Party dogs

Posted by Jamie Austad 
Party dogs
August 21, 2008 12:45AM
Okay, I am embarrassed to put this up because I am a complete novice and this doesn't compare with any of the work I've looked at in this list. But I am putting it up anyway because I want to get better, so please feel free to point out good and bad.

The shots are all handheld (very obviously) on a DVX100b in a hotel lobby, so the lighting was horrible and I tried to figure out which filters to apply to make it look the best it could.

I do not have license to use the music, so although I was hoping to put this on the magazine's website, it seems that could be a big bad mistake without permission.


Re: Party dogs
August 21, 2008 01:18AM
Aside from the dissolves, which feel arbitrary and not too motivated, not much wrong with the piece, I thought. It's not meant to carry much narrative or meaning, it's about cute moments with cute dogs. Maybe a bit more stringent shot choices (ie. cutting out some of the more vague shots) would give you a tighter piece, but it does the job.
Re: Party dogs
August 21, 2008 10:03PM
Thanks for the feedback... what kind of changes would you make to the dissolves? I added a few but I left a lot of the cuts without any dissolve because of the music - the dissolves wound up being distracting to me because the tempo of the soundtrack felt too quick. Do you disagree there?
Re: Party dogs
August 21, 2008 11:16PM
It's been my long-time theory that if you let the music dictate the cuts, at least 60 per cent of the time you'd be making cuts that don't fit the images as well as they could. That's the feeling I got. I don't think you did badly; there were just a few points where I saw techniques that didn't really fit the shots chosen for those techniques.

Just as a training exercise, try cutting the piece with no music. Use either silence, or sync sound. See if you can convey the moments you want, some kind of structure and build.

Now lock the picture, put the music back on top. I guarantee you the music will find many sync points on its own. You can also cut the music to fit the picture.

That doesn't mean you can't ever use music, but the method is to counter the (I'd argue faulty) assumption of most young filmmakers (just peruse those badly cut YouTube "tribute" videos), that cutting dead to music is good editing, and putting a marker on every four beat and putting your cuts dead on the markers is good editing. Film is much more fluid than that; even the greatest music videos aren't cut dead to the beat. If you let the cuts fall on the beat, that means your actual shots and onscreen movements are all off the beat.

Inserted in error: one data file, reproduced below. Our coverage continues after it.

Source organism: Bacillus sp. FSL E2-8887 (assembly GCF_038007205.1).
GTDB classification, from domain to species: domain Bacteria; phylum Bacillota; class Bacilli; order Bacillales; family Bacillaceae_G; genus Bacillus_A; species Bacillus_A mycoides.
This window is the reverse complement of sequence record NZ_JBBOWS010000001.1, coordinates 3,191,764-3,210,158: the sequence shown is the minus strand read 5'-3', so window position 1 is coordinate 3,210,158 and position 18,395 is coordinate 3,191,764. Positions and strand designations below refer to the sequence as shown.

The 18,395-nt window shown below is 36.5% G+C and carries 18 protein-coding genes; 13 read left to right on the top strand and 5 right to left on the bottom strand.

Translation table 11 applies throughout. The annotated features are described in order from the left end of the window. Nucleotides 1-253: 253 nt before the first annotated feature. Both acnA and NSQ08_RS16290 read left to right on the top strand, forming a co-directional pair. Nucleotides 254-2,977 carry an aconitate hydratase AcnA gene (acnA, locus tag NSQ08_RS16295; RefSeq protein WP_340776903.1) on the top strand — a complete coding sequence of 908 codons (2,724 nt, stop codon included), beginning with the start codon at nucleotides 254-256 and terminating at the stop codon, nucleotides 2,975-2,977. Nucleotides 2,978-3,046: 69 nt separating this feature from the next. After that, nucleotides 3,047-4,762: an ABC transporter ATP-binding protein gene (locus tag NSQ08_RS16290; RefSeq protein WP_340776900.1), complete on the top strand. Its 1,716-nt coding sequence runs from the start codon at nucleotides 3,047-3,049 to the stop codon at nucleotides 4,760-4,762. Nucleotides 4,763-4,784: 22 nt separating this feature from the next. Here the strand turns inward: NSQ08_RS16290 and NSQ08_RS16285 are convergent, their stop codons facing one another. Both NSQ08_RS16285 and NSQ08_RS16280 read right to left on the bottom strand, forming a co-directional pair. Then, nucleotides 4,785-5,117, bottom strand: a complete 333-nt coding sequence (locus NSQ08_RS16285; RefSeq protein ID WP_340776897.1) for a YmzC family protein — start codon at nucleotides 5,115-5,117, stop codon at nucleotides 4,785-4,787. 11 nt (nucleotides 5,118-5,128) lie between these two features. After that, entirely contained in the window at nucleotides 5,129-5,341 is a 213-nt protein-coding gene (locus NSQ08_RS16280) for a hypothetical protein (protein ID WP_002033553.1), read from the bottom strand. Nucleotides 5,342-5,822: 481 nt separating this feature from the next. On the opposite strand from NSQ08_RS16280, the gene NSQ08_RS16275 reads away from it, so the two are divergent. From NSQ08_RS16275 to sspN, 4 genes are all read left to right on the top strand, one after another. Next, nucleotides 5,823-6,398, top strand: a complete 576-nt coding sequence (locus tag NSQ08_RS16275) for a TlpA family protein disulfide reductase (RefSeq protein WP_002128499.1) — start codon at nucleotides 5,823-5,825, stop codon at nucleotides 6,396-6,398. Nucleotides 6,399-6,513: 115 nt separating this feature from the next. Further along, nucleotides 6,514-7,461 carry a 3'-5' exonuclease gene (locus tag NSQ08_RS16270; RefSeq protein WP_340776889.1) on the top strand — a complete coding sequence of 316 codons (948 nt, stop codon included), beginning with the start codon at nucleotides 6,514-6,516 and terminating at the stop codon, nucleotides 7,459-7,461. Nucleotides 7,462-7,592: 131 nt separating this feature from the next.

Here's a metaphor: If this were a dance sequence, for example, and you had one cut every beat, then your dancers' actual moves would be missing all the beats. Would you think that's a good thing?
Re: Party dogs
August 22, 2008 12:14AM
Okay, that makes a lot of sense and I see the error of what I did. I watched it without the music and then I watched it with a different song, totally different rhythm, and I think I actually liked the feel of it better, maybe not because of the song but because the visual image didn't hug the sound so tight. I did know you shouldn't edit to the music but I think it can be an easy trap to fall into if you don't have a specific plan or story when you start cutting.

I'll try recutting, but I need to move on to a different project - and I will keep this great advice in mind. Thank you!!

aside: one thing I am proud of in this piece is that I DID cut the music, and I think it's pretty seamless. It's only one spot, but I really strove to make it completely unnoticed. I was very pleased with the audio transition tool. One day I'll think, yeah, whatever, but right now I think it's a bit magical.
Re: Party dogs
August 22, 2008 12:54AM
> I was very pleased with the audio transition tool. One day I'll think, yeah, whatever, but right
> now I think it's a bit magical.

Nothing wrong with taking pleasure in learning something from doing it. Good filmmaking has to include a fun factor.
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